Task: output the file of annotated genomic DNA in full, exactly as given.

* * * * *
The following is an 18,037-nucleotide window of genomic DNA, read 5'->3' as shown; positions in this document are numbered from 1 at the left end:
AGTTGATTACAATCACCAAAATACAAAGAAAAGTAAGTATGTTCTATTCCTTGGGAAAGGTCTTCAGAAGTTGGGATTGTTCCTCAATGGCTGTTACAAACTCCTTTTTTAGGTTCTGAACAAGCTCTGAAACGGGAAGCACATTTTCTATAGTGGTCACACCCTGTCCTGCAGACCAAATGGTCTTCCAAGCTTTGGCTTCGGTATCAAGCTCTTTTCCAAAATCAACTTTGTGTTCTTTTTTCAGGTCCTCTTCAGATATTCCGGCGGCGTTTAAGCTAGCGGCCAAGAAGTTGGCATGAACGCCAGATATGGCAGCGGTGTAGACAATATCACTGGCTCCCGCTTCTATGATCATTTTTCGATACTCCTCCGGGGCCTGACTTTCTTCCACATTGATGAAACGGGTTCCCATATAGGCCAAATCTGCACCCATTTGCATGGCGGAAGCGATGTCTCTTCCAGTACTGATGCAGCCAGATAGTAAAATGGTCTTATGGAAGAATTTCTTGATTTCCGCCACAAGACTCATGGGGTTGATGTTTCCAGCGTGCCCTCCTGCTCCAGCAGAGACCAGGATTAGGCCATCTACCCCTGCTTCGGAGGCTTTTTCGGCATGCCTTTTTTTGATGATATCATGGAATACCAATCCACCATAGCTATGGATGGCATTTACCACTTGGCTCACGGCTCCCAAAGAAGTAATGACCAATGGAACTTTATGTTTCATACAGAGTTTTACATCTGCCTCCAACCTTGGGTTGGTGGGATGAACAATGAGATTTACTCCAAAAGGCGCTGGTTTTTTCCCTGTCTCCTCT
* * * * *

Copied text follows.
The following is an 18,037-nucleotide window of genomic DNA, read 5'->3' as shown; positions in this document are numbered from 1 at the left end:
AGTTGATTACAATCACCAAAATACAAAGAAAAGTAAGTATGTTCTATTCCTTGGGAAAGGTCTTCAGAAGTTGGGATTGTTCCTCAATGGCTGTTACAAACTCCTTTTTTAGGTTCTGAACAAGCTCTGAAACGGGAAGCACATTTTCTATAGTGGTCACACCCTGTCCTGCAGACCAAATGGTCTTCCAAGCTTTGGCTTCGGTATCAAGCTCTTTTCCAAAATCAACTTTGTGTTCTTTTTTCAGGTCCTCTTCAGATATTCCGGCGGCGTTTAAGCTAGCGGCCAAGAAGTTGGCATGAACGCCAGATATGGCAGCGGTGTAGACAATATCACTGGCTCCCGCTTCTATGATCATTTTTCGATACTCCTCCGGGGCCTGACTTTCTTCCACATTGATGAAACGGGTTCCCATATAGGCCAAATCTGCACCCATTTGCATGGCGGAAGCGATGTCTCTTCCAGTACTGATGCAGCCAGATAGTAAAATGGTCTTATGGAAGAATTTCTTGATTTCCGCCACAAGACTCATGGGGTTGATGTTTCCAGCGTGCCCTCCTGCTCCAGCAGAGACCAGGATTAGGCCATCTACCCCTGCTTCGGAGGCTTTTTCGGCATGCCTTTTTTTGATGATATCATGGAATACCAATCCACCATAGCTATGGATGGCATTTACCACTTGGCTCACGGCTCCCAAAGAAGTAATGACCAATGGAACTTTATGTTTCATACAGAGTTTTACATCTGCCTCCAACCTTGGGTTGGTGGGATGAACAATGAGATTTACTCCAAAAGGCGCTGGTTTTTTCCCTGTCTCCTCT